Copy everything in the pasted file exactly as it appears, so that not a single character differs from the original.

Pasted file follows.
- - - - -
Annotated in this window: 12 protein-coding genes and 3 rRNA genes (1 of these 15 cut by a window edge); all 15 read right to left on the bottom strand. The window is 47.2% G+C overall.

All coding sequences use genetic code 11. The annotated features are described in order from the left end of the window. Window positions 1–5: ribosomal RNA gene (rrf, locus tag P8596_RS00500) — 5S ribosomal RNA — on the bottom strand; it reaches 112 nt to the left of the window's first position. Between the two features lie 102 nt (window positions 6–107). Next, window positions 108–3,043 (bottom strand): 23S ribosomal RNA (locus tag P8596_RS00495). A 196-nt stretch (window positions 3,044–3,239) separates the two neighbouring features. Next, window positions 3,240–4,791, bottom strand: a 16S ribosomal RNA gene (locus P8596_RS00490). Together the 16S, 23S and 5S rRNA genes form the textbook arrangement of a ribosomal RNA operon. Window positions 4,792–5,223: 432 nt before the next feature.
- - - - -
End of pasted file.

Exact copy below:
Annotated in this window: 12 protein-coding genes and 3 rRNA genes (1 of these 15 cut by a window edge); all 15 read right to left on the bottom strand. The window is 47.2% G+C overall.

All coding sequences use genetic code 11. The annotated features are described in order from the left end of the window. Window positions 1–5: ribosomal RNA gene (rrf, locus tag P8596_RS00500) — 5S ribosomal RNA — on the bottom strand; it reaches 112 nt to the left of the window's first position. Between the two features lie 102 nt (window positions 6–107). Next, window positions 108–3,043 (bottom strand): 23S ribosomal RNA (locus tag P8596_RS00495). A 196-nt stretch (window positions 3,044–3,239) separates the two neighbouring features. Next, window positions 3,240–4,791, bottom strand: a 16S ribosomal RNA gene (locus P8596_RS00490). Together the 16S, 23S and 5S rRNA genes form the textbook arrangement of a ribosomal RNA operon. Window positions 4,792–5,223: 432 nt before the next feature.